Futurist Crystal Washington On The Power And 'Potholes' of Technology

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Crystal Washington knew the value of social media for corporate America early on.  But when she approached her boss about utilizing it, he said to her, “You’re cute and you make us a s***load of money. Stick to what you know.”

She didn’t. And six months later she launched her own digital marketing firm.

Despite her former boss’s remark, Crystal followed her instinct and began working with small mom-and-pop companies.

She recognized that social media allowed businesses, for the first time in history, to have a brand conversation directly with the consumer.

Crystal showed these companies how to utilize social media to promote their businesses. Soon, larger companies began reaching out, and as her business grew, people began asking her to speak at meetings and events.

Today, she is a marketing strategist, futurist, author and keynote speaker. She has worked with companies such as Google, GE and British Airways, as well as with businesses in the energy sector, and she will be a keynote speaker at our GRIT Awards celebration on Oct. 3. (you can attend in person or watch live !)

Given her broad range of experience, Crystal brings a unique perspective to the industry, and she sees enormous potential in the future of technology and energy.

Social media tools create more transparency at companies and can cause them to rightfully rethink women and minorities in the industry. Movements like #MeToo are making people second guess their actions,” she says.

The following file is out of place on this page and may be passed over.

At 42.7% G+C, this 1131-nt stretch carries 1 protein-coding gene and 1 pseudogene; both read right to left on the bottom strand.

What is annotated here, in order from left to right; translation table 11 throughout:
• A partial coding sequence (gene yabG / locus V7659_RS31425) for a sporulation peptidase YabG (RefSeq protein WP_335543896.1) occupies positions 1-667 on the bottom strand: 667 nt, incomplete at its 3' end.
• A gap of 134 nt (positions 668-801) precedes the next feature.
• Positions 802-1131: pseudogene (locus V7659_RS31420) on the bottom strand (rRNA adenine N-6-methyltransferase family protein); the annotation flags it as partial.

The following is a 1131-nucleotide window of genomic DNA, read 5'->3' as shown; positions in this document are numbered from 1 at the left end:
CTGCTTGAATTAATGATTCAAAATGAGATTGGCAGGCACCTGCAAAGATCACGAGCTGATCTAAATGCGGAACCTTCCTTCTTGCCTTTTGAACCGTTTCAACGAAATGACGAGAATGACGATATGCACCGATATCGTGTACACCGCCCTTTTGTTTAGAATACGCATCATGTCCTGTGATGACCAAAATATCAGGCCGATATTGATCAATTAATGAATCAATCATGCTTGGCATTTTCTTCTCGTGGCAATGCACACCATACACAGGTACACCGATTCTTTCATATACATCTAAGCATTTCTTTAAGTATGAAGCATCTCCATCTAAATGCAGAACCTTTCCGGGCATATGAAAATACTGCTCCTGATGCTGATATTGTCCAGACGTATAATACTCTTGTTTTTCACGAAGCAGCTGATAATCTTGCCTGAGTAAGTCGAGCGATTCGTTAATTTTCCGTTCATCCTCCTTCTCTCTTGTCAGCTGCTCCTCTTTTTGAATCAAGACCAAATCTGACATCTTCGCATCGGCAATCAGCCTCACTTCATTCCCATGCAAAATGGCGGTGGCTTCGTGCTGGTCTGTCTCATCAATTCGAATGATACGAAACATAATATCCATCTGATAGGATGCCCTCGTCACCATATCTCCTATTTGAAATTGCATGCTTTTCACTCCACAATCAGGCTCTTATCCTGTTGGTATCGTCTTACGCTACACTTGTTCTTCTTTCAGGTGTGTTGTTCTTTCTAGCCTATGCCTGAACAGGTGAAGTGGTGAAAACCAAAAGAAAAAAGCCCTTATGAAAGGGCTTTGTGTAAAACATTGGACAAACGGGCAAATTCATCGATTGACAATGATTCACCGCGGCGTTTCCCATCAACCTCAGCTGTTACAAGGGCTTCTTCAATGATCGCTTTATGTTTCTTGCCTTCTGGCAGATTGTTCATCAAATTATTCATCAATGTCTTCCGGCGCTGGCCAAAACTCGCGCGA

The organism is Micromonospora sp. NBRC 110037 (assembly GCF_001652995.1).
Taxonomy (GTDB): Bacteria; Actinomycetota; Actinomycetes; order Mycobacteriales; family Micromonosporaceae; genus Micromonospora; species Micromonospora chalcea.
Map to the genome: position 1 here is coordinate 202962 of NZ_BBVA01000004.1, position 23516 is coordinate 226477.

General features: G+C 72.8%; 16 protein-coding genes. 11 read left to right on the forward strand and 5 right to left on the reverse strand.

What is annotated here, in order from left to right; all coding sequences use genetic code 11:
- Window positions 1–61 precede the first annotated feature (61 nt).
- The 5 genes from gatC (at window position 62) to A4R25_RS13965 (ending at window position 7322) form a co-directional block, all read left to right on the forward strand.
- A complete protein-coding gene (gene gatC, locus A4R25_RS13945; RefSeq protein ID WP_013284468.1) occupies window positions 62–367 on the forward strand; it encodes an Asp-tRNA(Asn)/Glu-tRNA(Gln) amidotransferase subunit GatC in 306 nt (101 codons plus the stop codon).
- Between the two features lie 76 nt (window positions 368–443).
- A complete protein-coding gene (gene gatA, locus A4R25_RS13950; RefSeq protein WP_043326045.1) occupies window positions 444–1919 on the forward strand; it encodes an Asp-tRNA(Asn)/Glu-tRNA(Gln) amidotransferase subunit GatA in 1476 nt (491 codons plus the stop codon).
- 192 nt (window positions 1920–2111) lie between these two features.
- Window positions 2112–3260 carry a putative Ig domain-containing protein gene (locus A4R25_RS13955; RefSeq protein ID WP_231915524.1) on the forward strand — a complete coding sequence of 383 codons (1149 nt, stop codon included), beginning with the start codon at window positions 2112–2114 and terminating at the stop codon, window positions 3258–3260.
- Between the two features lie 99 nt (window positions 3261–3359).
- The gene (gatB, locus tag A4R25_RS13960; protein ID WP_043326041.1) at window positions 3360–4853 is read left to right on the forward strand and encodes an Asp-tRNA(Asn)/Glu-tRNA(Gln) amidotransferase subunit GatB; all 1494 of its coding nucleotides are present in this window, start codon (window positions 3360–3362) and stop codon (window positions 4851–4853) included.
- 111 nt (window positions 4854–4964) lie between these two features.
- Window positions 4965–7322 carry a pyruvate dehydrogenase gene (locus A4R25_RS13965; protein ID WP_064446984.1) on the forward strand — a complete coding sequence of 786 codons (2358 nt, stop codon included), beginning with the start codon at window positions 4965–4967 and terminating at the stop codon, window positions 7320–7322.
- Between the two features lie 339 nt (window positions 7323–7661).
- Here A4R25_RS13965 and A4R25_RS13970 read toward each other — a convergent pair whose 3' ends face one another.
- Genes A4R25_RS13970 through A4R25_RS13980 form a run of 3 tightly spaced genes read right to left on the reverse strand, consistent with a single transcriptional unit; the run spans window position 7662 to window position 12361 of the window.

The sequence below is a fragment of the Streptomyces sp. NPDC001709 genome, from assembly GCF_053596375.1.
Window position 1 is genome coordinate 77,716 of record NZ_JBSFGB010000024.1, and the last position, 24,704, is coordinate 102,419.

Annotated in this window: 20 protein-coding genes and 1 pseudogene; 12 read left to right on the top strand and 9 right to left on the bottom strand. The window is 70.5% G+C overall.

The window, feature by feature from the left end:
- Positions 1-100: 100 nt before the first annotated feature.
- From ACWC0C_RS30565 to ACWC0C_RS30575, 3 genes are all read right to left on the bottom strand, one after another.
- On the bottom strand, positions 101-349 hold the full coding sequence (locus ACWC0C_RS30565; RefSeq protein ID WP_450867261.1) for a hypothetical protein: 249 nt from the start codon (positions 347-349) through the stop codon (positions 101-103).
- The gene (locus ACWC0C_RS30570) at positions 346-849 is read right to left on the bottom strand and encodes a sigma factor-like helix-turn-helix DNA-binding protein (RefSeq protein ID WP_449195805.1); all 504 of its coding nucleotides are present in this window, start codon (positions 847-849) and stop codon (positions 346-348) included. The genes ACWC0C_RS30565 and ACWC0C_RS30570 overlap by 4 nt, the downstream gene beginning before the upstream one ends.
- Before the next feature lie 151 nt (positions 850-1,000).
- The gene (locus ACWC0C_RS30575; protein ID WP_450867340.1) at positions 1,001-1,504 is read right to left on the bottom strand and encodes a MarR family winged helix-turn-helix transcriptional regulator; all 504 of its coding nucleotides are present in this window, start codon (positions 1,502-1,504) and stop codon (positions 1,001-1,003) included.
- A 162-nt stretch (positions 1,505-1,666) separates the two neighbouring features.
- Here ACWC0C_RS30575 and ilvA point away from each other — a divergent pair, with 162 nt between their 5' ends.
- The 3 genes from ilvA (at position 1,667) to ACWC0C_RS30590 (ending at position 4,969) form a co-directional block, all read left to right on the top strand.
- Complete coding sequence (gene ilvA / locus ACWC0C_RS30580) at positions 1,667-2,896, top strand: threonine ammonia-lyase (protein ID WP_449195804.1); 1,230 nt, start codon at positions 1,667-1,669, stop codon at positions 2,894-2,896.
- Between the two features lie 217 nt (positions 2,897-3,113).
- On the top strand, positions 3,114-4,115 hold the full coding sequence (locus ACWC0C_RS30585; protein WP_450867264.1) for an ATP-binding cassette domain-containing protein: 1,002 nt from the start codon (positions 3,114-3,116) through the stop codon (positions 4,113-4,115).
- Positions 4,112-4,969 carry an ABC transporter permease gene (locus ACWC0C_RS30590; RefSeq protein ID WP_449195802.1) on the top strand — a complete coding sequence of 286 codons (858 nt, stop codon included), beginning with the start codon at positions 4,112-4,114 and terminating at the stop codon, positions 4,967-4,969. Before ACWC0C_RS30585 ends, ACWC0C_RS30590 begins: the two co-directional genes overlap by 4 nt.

The hope is all of that is leading us toward a more inclusive — and productive — culture.

And how effective we are in reaching that goal hinges on GRIT (growth, resilience, innovation, and transition), which Crystal likens to a game of Super Mario Bros.

“It’s having the vision and the tenacity to carry out the work needed to bring a goal into reality no matter what is thrown your way,” she explains. “Super Mario has a goal. He’s trying to get somewhere, and no matter what happens, he keeps pointing in that direction. That’s grit.”

As a futurist, Crystal’s favorite word in the acronym GRIT is innovation. Innovation will impact energy, she says. It already has with companies like Pink Petro, which is pushing women in energy forward.

But with innovation comes new challenges. Take for example, artificial intelligence.

“AI has been proven to carry bias. Looking at HR functions turning to AI, machine-learning algorithms pick up the bias of the person entering the data. For example, at some companies when AI sees women or female while reading resumes, it automatically loops them in with softer jobs, while it associates men with leadership skills,” she said.

While more women in programming will help, the impact won’t be seen for at least another five years.

Crystal’s advice to women in the energy industry is to “leverage technology yet be watchful of the potholes to make sure that we are not falling in them.”

Another challenge when it comes to innovation is the shift toward transparency as the new normal. Social media plays a huge role in that, and Crystal says energy companies can leverage those platforms to tell their stories and spread their message. It’s all about embracing the possibilities.

And that’s where the real excitement lies for women in energy moving forward. Crystal says now is a key growth period. More corporations are intentionally extending offers to women. At the same time, as with any paradigm shift, there will always be those who fight it. And the energy industry is no exception.

“Women do face challenges,” she said. “But I believe that using strategic actions rather than emotions will help women tactically bypass those who resist change.”

She’s also a big believer in the power of saying “no.”

“Women are socialized to say yes because we are nice. We are afraid to say no,” she explains

But saying “no” helps to draw boundaries, and it keeps you from becoming sidetracked. And if we’re going to move forward, we’ve got to stay focused on the path ahead.

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